Consumerism can be stated as an attitude, defining consumers as the king who will be asking today for better, more, and much cheaper things than what they got yesterday, whereas producers will be standing on their toes to serve customers’ needs as they evolve. Vigorous branding, advertising, event sponsorship, sweepstakes, lying, cheating(!) as well as honest offers will be placed in the market and finally the producers’ fates will be decided by consumers.
Patriotism, on the other hand, means the love for one’s country, thereby holding the country’s greater interest before one’s own. Patriotism can be broadly viewed as a type of ethnocentrism (it refers to consumers’ preferences being shaped by their country of origin, race, color, religion, region, etc.). During colonial periods, almost every country exhibited some sort of ethnocentrism against their colonial rulers. Due to this same patriotic determination, you can see almost everything in the USA has the footprint of American ethnocentrism that defies the norms and practices of British colonial rulers. Take the example of a household British electric switch that turns on when you move it downwards, whereas an American electric switch will turn on in just the opposite direction (upwards). Whereas an English car is a right hand drive car, an American car will be of left hand drive. These are a few of the ways that American consumerism holds the footprints of patriotism until today.
Getting back to this Indian subcontinent, the movement during colonial period to use locally made clothes and boycott English clothes could be an example of patriotism in consumerism. Promoting Ambassador car as a product “made in India” was also focused through the mix of patriotism and consumerism in India that worked for a long time. In the past, in the absence of globalization of businesses, ethnocentrism (and specifically patriotism) played a significant role in shaping the customers’ tastes and preferences.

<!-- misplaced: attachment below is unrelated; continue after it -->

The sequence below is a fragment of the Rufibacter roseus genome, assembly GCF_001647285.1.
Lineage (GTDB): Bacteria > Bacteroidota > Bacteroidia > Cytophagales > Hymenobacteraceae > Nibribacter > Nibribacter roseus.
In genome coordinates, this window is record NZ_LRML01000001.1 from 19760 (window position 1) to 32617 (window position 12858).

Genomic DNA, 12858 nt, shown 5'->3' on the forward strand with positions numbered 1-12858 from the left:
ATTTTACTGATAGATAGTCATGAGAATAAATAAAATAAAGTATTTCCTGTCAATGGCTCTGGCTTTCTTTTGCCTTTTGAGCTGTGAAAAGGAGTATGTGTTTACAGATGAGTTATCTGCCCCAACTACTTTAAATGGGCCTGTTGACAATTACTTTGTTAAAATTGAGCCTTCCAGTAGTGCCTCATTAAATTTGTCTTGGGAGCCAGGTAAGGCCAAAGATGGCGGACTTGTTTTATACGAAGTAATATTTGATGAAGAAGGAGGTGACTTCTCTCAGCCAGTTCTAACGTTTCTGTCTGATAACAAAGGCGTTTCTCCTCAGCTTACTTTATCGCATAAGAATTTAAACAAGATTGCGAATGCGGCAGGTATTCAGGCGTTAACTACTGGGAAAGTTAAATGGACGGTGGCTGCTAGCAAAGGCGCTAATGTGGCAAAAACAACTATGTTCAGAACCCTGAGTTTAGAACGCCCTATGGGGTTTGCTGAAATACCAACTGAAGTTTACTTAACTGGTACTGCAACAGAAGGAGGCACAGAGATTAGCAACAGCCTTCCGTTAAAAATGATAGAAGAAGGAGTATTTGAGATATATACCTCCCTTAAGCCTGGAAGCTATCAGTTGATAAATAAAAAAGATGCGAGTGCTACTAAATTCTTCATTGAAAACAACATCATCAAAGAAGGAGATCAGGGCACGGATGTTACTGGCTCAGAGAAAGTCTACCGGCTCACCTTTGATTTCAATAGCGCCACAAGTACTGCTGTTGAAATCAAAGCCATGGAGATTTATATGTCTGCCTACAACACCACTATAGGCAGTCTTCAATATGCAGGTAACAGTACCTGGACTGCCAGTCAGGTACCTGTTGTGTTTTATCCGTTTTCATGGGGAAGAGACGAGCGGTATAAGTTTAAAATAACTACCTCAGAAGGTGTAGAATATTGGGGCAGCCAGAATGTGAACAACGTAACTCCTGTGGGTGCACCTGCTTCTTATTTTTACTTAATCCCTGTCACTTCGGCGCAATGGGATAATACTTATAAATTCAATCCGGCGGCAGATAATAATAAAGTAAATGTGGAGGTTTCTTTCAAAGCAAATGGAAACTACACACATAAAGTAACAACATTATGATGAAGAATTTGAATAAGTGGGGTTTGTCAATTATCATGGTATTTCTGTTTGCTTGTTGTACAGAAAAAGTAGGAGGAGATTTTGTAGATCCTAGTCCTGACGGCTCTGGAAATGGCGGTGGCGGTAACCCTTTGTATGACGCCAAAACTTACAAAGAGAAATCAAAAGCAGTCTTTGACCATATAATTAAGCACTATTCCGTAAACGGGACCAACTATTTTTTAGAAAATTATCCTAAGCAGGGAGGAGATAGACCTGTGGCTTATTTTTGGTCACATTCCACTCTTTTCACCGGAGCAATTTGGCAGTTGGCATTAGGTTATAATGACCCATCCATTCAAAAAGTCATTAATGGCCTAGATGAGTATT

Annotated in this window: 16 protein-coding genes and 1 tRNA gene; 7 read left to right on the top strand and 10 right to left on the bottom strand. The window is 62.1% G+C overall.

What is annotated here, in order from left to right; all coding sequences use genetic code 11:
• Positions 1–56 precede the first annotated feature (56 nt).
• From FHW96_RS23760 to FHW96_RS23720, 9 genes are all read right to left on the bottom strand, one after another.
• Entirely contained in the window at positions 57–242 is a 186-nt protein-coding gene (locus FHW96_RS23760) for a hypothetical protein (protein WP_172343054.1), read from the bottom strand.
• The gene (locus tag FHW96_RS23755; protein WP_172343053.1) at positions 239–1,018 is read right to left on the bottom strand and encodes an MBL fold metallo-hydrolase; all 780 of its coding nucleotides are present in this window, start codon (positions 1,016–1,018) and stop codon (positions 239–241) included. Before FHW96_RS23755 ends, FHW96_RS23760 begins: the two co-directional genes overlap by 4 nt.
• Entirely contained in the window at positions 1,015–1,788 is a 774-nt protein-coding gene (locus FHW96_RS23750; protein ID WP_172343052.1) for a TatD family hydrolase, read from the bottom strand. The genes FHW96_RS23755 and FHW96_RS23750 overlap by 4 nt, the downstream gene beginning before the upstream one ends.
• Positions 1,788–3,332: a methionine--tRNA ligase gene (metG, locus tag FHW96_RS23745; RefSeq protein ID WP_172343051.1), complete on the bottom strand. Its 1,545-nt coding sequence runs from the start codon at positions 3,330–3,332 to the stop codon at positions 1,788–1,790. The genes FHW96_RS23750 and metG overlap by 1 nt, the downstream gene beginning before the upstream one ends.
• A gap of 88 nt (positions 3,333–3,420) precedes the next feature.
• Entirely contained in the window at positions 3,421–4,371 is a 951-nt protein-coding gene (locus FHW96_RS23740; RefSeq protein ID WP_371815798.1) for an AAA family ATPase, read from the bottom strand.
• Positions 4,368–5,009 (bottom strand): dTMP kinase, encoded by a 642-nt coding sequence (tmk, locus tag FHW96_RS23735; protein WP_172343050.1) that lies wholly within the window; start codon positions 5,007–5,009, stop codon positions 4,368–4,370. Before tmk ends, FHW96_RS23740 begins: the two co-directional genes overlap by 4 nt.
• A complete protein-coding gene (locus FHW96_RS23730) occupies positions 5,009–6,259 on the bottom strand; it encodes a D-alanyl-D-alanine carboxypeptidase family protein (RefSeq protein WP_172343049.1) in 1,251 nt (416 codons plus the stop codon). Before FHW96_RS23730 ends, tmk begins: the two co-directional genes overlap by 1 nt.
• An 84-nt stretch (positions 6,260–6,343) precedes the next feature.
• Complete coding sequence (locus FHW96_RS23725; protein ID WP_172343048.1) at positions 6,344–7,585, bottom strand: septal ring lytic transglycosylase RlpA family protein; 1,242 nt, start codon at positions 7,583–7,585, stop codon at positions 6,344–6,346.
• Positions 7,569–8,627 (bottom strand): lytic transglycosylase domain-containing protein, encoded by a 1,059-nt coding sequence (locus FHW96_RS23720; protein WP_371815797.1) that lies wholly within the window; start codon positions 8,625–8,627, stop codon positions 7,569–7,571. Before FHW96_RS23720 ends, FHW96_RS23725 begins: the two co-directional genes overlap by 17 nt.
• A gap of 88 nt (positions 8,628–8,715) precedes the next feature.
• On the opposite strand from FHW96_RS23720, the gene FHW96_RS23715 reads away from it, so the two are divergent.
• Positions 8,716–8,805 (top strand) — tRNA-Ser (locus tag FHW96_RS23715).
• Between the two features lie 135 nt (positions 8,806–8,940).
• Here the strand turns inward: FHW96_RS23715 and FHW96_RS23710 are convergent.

Now, there is a big question whether patriotism and consumerism can be mixed together any longer to make a fiery effect in the market. This is the age of specialization and outsourcing, which has ultimately led businesses to mutual dependencies on a global scale. With the end of colonial era in most of the continents, and increase in dependencies due to specialization, consumers are turning out to be more “rational” than they were ever before, particularly when it comes to weighing in “money” and “love” for country. Influx of cheap American flags “made in China” could be an example (some flags were reported to have printing mistakes with more than 50 stars!). Slow death of Indian Ambassador car could be another example. Maruti-Suzuki, being a joint venture of Suzuki and Maruti, is preferred to Ambassador because of fuel efficiency and design, no matter a foreign company’s name is in there. Recently, Tata Nano was shy to promote itself as an Indian car, it boasted itself in the media as a car “made in Germany” (because critical components were outsourced from Germany). In Bangladesh, Pran Cola could not compete with American Coke even after Pran Cola was promoted as a “local” (deshi) cola, appealing for patriotic consumption.
The bottom line is, consumers are getting more rational due to globalization. Just like social, economic, and technological borders within countries are waning, so is the ethnocentrism (and patriotism as well) when it comes to consumerism. The message to the ethnocentric brand promoters is this: “I love your brand more than my native brand if your brand can satisfy my wants in better ways and I can save some money”.